Molecular bioinformatics

A.Y. 2021/2022
Overall hours
Learning objectives
The development of several high throughput analytical approaches in molecular biology has revolutionized genomics. In particular, Next Generation Sequencing has wide application to many functional genomics settings. This course will introduce a range of these applications, focusing on the nature of data generated, its strengths and limitations as well as computational and statistical approaches used to analyse genomic and transcriptomic datasets in various contexts.

During the course, students will acquire:
- A knowledge of the scope of bioinformatics in genomics and functional genomics
- A detailed appreciation of the nature of Next Generation Sequencing data from different platforms, their characteristics, advantages and weaknesses
- An understanding of fundamental aspects of experimental design in genomics and transcriptomics
- An understanding of data quality checking and filtering approaches
- An appreciation of theoretical considerations underlying data analytical approaches in genomics and transcriptomics (genome assembly and annotation, variant detection, gene annotation, quantitative analysis of gene expression, analysis of small non-coding RNAs)
- The ability to critically interpret results of genome wide studies.
- Experience in the evaluation and synthesis of results of genomics experiments through the preparation and presentation of a scientific poster.
Expected learning outcomes
Course syllabus and organization

Single session

Lesson period
First semester
More specific information on the delivery modes of training activities for academic year 2021/22 will be provided over the coming months, based on the evolution of the public health situation.
Course syllabus
Over the last 15-20 years, a series of high throughput analytical methods have revolutionized biological and biomedical research. Among these "big data" approaches, "Next Generation Sequencing" (NGS) methods have proved to be particularly powerful and transversal in their application. The course will focus on the strengths and limitations of NGS for various applications, as well as the nature of the data produced and their computational processing, as well as the integration of various types of "big data" in current biological and biomedical research.

1) Historical perspectives and the role of bioinformatics in genomics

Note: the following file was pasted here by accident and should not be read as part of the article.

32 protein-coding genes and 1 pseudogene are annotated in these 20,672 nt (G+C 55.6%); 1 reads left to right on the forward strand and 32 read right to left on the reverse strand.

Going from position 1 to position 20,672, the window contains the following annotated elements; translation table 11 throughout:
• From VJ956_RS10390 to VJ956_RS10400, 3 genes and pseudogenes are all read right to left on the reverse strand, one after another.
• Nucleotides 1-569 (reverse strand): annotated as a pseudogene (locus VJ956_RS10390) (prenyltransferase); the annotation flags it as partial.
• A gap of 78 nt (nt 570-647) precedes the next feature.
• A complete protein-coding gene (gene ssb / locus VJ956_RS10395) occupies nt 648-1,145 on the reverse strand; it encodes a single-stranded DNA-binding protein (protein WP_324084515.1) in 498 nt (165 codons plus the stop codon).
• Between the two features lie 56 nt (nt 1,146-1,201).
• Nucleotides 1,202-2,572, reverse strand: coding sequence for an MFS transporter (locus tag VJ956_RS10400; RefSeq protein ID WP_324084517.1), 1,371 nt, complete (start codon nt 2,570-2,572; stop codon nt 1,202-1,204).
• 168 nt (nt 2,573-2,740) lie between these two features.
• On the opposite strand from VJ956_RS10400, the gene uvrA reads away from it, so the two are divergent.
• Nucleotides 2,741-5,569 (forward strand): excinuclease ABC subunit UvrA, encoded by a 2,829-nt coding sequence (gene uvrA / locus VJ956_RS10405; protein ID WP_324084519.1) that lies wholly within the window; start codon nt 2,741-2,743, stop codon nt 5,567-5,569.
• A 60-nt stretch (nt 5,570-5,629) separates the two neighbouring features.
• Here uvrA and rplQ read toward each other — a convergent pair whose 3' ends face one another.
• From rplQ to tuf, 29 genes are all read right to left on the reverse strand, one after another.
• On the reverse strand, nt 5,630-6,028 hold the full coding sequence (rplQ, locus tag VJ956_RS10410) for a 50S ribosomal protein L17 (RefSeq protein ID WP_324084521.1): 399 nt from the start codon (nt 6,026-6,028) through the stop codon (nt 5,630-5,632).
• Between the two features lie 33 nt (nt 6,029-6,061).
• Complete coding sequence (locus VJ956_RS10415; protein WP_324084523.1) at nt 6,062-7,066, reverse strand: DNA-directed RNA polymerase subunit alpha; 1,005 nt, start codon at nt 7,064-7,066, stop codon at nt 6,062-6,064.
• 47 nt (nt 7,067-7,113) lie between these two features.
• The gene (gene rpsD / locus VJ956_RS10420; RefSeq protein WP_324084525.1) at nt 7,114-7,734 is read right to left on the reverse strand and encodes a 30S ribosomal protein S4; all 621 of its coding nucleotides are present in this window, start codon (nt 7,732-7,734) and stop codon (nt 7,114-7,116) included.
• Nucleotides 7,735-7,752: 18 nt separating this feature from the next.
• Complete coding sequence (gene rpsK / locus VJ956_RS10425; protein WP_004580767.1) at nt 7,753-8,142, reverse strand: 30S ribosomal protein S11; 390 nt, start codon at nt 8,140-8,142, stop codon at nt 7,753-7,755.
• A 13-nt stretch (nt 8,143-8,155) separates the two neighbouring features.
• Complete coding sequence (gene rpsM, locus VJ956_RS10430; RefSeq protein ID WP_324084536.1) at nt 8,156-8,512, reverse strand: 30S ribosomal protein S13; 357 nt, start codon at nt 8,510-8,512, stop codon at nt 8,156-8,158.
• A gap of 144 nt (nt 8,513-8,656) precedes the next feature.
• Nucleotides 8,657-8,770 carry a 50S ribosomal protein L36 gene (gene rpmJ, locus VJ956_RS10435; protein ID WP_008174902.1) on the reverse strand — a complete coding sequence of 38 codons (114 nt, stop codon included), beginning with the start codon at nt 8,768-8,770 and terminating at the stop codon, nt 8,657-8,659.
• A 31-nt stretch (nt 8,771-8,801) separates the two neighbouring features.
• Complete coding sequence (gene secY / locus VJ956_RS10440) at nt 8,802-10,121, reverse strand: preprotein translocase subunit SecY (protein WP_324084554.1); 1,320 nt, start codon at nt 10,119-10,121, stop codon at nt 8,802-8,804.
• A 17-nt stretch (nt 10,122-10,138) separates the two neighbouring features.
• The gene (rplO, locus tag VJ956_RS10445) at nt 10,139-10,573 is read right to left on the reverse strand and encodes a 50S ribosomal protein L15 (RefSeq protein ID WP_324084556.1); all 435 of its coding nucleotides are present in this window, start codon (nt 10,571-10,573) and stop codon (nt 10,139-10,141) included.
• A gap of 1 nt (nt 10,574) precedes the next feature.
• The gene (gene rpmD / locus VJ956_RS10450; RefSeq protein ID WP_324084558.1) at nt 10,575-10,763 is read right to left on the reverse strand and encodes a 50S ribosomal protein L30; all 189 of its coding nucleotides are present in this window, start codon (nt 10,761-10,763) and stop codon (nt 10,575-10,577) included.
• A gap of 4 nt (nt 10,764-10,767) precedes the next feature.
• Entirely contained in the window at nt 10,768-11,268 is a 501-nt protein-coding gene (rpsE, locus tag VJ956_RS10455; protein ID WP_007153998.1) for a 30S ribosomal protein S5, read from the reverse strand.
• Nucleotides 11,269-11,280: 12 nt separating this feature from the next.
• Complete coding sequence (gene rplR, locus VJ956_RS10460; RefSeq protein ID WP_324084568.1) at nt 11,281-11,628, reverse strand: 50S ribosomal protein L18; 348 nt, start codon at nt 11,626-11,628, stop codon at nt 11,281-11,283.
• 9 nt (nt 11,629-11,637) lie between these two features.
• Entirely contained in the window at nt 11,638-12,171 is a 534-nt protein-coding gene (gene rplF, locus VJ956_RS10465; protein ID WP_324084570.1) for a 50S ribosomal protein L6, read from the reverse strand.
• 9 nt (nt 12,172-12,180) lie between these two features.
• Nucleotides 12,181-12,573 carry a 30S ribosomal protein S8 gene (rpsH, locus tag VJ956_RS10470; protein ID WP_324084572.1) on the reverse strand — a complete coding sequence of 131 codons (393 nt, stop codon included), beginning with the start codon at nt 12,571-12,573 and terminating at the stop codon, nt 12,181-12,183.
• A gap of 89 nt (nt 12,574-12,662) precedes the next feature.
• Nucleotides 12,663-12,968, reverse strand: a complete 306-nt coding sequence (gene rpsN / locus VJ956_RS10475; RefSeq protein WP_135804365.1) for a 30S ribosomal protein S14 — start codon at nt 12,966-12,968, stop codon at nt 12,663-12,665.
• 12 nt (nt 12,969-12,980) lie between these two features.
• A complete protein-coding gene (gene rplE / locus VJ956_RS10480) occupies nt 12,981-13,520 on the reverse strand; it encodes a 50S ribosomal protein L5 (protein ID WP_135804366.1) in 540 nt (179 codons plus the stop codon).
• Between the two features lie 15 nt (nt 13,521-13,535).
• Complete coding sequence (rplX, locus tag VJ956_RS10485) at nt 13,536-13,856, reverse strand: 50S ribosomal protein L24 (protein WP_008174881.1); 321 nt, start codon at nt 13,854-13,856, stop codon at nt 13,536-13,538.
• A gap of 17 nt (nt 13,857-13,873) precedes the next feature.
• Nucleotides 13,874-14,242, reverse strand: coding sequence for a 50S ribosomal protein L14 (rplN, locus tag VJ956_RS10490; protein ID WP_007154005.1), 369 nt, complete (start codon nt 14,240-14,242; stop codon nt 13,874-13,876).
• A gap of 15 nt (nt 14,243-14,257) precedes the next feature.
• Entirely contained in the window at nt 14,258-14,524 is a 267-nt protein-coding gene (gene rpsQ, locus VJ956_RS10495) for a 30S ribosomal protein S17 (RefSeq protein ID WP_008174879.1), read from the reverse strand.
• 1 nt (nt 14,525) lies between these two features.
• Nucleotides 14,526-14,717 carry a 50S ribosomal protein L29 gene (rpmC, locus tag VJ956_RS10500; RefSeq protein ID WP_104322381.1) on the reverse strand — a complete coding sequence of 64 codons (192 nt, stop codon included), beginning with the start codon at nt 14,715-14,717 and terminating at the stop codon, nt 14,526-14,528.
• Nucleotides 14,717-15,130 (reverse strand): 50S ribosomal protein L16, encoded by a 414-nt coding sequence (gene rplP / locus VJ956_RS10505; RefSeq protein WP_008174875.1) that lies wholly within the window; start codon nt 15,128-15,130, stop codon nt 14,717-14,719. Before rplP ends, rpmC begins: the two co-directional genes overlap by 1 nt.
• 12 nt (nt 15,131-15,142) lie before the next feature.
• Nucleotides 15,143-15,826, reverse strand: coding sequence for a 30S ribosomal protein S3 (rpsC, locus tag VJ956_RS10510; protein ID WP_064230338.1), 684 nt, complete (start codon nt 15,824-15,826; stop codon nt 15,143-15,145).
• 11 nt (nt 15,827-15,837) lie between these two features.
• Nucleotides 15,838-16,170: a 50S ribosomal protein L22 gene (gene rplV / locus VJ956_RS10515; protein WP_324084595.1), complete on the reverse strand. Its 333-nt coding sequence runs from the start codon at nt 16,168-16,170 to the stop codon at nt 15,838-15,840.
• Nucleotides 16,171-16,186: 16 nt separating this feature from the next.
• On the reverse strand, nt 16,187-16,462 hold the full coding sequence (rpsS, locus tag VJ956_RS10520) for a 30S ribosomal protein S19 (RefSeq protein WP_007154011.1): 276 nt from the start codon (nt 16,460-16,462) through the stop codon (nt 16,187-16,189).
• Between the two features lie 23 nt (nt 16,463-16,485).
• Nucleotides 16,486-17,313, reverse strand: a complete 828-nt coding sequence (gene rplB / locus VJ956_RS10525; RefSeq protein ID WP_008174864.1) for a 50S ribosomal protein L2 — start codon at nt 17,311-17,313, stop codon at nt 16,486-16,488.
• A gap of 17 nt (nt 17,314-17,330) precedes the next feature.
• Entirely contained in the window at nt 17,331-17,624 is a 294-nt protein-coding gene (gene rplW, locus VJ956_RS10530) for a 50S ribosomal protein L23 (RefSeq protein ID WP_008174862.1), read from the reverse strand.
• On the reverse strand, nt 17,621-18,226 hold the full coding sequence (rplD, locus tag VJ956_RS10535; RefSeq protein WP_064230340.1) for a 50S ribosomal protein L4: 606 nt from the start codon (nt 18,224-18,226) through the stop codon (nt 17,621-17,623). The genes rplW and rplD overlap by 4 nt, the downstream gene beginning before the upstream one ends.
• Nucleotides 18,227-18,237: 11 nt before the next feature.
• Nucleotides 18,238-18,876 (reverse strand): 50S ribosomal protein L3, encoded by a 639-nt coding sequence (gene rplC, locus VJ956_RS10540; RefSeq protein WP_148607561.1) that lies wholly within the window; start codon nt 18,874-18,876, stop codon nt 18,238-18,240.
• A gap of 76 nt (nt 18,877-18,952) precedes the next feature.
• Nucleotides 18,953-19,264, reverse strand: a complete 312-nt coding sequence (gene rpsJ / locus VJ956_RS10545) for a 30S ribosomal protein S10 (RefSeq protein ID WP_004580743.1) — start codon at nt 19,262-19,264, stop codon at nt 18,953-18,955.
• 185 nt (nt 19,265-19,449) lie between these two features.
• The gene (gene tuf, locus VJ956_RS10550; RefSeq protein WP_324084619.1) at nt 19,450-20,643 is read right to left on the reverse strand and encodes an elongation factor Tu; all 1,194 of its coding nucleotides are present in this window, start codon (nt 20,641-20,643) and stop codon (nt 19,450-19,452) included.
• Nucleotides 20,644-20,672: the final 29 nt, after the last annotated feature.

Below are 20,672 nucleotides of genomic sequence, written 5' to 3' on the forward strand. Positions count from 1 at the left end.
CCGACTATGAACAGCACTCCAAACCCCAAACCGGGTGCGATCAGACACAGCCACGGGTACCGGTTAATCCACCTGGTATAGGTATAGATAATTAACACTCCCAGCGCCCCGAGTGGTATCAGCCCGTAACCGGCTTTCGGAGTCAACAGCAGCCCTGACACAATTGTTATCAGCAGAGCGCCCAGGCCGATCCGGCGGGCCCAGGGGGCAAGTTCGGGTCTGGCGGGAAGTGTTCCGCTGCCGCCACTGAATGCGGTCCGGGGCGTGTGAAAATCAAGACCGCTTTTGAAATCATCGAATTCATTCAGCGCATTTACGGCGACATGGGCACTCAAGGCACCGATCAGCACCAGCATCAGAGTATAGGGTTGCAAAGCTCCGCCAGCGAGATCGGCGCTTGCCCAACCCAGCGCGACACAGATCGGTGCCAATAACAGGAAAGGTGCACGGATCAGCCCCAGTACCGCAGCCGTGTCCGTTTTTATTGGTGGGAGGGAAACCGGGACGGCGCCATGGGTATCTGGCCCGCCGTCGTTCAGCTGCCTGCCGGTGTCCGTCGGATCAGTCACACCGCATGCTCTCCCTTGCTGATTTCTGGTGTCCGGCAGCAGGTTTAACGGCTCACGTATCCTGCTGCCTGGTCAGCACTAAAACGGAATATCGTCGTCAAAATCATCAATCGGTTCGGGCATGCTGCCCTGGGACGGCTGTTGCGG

2) NGS technologies, read lengths, error profiles, base quality scores, data formats, data quality control.
3) Preparation of sequencing libraries, coverage biases and the impact of PCR, targeted resequencing, indexed libraries.
4) Variant discovery and structural variation between genomes
5) Di novo genome assembly
6) Annotation of genes, transcripts and alternative splicing
7) Quantitative transcriptomics
8) Analysis of small non-coding RNAs
9) Analysis of ChIP-Seq data
10) In silico promoter analysis
11) Innovative applications of NGS in genomics
12) Poster presentation sessions
13) Integration of "Big Data" resources
Prerequisites for admission
Solid understanding of the basics of molecular Biology (DNA replication, transcription, translation)
Teaching methods
Poster presentations by groups of students will take place during synchronous programmed lecture hours.
Teaching Resources
Teaching materials remain unchanged

Next-Generation Sequencing Data Analysis By Xinkun Wang ISBN 9781482217889

Essential Bioinformatics By Jin Xiong ISBN 978-0521600828

Scientific articles will be selected and provided by the teacher via the course Ariel and Teams websites.
Assessment methods and Criteria
Written exams will be carried out in person with the possibility of taking the exam online (l) for those who have reasonable justifications and are not able to attend in person.

The exam aims to:
- ascertain whether the course objectives in terms of knowledge and understanding have been met;
- ascertain the ability to apply knowledge through the discussion of the topics covered during classes;
- verify the appropriate use of scientific language relating to the field of genetics and the ability to present the topics in a clear and logical way, with the necessary links to the content of other courses of the degree course.

Evaluation will be through written exams (online) using the / SEB protocol (see provisions on unimi website), and through verbal presentation of posters during class sessions (online).

The evaluation consists of two parts of equal importance.

1) A written exam (around 15 multiple choice questions and 3 or 4 open questions to which short answers must be provided. Multiple choice and open questions carry the same total weight (each 25% of the FINAL EVALUATION).

2) The preparation and brief presentation to the class of a scientific poster, summarizing a relevant paper. These posters are produced by groups of three students and the choice of paper can be guided by the teacher (50% of the FINAL EVALUATION).
BIO/11 - MOLECULAR BIOLOGY - University credits: 6
Lectures: 48 hours
Thursday 14.00 - 17.00
Via Celoria 26, Tower B, 2nd floor